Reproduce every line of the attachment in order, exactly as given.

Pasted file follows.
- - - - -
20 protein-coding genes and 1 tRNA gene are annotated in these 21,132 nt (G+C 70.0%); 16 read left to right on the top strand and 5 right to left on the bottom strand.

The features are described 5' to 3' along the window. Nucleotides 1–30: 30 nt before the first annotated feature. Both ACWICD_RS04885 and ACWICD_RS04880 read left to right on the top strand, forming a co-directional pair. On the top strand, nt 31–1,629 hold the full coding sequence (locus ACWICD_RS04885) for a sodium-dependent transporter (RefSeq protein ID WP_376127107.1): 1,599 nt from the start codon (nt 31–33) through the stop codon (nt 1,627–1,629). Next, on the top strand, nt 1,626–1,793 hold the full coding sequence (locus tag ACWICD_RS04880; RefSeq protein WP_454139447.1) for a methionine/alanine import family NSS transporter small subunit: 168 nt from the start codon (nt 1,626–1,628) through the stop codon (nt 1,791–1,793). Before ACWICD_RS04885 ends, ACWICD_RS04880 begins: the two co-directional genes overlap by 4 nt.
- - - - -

20 protein-coding genes and 1 tRNA gene are annotated in these 21,132 nt (G+C 70.0%); 16 read left to right on the top strand and 5 right to left on the bottom strand.

The features are described 5' to 3' along the window. Nucleotides 1–30: 30 nt before the first annotated feature. Both ACWICD_RS04885 and ACWICD_RS04880 read left to right on the top strand, forming a co-directional pair. On the top strand, nt 31–1,629 hold the full coding sequence (locus ACWICD_RS04885) for a sodium-dependent transporter (RefSeq protein ID WP_376127107.1): 1,599 nt from the start codon (nt 31–33) through the stop codon (nt 1,627–1,629). Next, on the top strand, nt 1,626–1,793 hold the full coding sequence (locus tag ACWICD_RS04880; RefSeq protein WP_454139447.1) for a methionine/alanine import family NSS transporter small subunit: 168 nt from the start codon (nt 1,626–1,628) through the stop codon (nt 1,791–1,793). Before ACWICD_RS04885 ends, ACWICD_RS04880 begins: the two co-directional genes overlap by 4 nt.